The Parisian sisters of Ibeyi (ee-bay-ee) are French-Cuban twins by birth, and they are musical daughters of African diasporic spirituality. Their Oya is a lean, affecting four-song EP about “family and prayers,” awash in dedication to their late father, Miguel Angá Díaz, a master Latin jazz percussionist or Cubano conguero (famously featured in the movie Buena Vista Social Club), who passed away from a surprise heart attack at age 45 when the sisters were just 11.

Naomi and Lisa-Kaindé Diaz, now 19, describe their sisterly relationship as easiest when they’re making music together. Their rich sounds blend hip-hop beat-craft and electronic music with traditional Yoruba chants. Sister Naomi berr-rat-tat-taps rhythms on the cajón and the batá; sister Lisa-Kaindé plays staccato piano and leads smoky chants of gratitude to the Yoruba goddess Oshun, birth mother of the Ibeyi.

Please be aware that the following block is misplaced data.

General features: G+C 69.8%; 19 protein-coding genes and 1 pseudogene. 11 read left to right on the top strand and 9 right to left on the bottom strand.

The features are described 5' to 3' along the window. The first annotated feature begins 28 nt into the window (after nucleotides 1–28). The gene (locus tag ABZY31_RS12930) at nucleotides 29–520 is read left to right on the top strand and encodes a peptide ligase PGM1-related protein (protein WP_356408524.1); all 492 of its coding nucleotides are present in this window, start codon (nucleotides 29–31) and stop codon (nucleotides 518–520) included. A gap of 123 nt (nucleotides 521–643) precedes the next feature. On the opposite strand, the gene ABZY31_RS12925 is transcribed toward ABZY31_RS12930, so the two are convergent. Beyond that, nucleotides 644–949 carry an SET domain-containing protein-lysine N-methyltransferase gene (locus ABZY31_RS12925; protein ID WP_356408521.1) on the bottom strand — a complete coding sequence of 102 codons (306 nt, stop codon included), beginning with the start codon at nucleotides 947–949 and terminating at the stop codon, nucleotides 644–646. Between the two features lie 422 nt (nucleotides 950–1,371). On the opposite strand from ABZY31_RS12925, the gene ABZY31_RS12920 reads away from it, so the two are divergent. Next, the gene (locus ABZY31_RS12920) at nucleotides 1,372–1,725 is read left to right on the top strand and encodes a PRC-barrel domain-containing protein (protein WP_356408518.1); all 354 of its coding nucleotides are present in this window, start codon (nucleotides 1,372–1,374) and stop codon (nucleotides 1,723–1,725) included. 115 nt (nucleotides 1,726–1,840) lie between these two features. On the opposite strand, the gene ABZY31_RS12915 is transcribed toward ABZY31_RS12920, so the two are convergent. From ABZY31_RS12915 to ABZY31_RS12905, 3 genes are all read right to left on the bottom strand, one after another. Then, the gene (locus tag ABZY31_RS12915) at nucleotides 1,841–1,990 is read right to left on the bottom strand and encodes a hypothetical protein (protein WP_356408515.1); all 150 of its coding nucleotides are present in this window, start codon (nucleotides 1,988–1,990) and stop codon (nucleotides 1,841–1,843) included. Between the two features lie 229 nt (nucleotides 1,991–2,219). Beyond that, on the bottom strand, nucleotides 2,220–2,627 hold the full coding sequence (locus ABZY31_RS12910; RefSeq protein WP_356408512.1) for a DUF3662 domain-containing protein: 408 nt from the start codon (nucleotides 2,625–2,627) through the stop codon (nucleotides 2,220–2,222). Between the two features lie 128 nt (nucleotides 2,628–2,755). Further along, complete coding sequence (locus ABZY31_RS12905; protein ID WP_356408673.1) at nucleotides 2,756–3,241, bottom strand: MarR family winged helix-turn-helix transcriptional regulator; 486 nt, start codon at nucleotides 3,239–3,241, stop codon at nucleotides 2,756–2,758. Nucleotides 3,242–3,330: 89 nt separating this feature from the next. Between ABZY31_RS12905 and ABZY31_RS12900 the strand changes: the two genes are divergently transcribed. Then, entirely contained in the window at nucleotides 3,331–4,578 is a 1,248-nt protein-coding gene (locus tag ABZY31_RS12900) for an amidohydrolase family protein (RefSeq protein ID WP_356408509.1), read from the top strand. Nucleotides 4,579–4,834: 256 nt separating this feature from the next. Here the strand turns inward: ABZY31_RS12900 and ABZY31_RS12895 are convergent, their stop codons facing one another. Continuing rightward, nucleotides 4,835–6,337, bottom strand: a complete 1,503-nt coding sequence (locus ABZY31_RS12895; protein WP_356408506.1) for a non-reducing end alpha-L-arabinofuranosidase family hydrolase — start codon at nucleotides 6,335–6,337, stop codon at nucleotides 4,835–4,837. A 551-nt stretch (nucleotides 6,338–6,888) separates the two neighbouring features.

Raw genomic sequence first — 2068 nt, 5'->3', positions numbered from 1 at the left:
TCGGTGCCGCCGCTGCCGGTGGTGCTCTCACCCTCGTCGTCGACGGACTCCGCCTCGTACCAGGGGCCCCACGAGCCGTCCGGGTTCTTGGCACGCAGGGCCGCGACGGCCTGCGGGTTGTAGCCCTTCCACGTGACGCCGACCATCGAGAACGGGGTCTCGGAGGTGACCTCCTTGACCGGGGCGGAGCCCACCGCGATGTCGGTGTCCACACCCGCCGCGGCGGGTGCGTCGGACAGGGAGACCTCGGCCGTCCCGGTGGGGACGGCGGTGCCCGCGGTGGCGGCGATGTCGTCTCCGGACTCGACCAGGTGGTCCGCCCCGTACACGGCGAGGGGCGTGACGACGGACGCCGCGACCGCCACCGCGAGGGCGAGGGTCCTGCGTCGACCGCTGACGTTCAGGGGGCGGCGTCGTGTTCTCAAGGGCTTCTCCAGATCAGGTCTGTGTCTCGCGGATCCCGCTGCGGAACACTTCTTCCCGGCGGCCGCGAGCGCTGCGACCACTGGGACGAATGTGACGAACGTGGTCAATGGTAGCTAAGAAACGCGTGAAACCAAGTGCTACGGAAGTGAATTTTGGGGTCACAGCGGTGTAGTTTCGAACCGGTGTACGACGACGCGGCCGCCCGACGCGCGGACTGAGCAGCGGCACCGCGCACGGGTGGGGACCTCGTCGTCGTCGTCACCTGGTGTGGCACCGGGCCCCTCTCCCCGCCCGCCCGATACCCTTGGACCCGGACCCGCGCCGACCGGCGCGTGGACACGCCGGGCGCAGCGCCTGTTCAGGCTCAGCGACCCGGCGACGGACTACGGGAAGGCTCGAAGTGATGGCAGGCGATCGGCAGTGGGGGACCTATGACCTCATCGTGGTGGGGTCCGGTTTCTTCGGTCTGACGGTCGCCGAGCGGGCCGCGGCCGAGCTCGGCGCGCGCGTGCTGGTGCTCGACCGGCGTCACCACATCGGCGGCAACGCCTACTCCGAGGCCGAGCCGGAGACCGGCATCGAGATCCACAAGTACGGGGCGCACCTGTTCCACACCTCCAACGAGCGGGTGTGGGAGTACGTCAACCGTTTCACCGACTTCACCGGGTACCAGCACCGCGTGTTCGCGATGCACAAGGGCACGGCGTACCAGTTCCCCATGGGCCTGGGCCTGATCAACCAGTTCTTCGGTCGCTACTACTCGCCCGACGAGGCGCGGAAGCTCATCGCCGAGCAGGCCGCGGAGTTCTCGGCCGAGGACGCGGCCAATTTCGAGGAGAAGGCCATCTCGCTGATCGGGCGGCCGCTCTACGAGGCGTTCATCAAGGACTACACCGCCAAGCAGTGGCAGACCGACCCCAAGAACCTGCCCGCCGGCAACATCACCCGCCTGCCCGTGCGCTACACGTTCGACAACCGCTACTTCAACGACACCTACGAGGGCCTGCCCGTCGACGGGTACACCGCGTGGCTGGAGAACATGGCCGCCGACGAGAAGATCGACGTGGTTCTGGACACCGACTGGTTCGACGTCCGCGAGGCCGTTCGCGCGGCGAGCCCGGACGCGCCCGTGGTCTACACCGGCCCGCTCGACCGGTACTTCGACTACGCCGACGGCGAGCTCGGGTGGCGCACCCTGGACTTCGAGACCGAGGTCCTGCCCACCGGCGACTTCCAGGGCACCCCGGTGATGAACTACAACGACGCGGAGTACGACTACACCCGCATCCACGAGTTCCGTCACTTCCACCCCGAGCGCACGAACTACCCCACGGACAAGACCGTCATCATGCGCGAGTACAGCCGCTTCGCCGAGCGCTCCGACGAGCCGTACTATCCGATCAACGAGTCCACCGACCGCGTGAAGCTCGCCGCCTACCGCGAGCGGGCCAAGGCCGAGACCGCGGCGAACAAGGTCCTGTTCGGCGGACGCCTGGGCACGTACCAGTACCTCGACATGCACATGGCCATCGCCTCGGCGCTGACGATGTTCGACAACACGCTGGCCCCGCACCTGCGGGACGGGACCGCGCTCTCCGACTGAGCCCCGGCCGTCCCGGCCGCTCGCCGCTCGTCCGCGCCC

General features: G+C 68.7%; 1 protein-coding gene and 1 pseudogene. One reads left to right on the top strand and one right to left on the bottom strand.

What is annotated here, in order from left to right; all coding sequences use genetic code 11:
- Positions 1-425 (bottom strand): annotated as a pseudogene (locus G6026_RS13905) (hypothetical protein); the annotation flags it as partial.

The duo’s latest visual, “River,” appears to call on the powerful symbolism of water as a baptism, or a washing away of our worries, conceits and cares through prayer and the purifying of spirit. The Díaz twins are lifted and pulled beneath the water by two strong, tattooed pairs of arms in baptismal grip, their eyes popping open to the world like newborn babies from a watery womb, simply and hauntingly.

Submerge yourself in the waters of Ibeyi, and check out the mystifying debut EP by these talented twin sisters at their website.

Sun Singleton is a musician/editor/journalist based in New York City whose work has been featured in a variety of publications, including Vibe, Mass Appeal,, Bronx BiannualYOYO/SO4 and BET Digital. Feel free to connect with her on Twitter at @sunsing.

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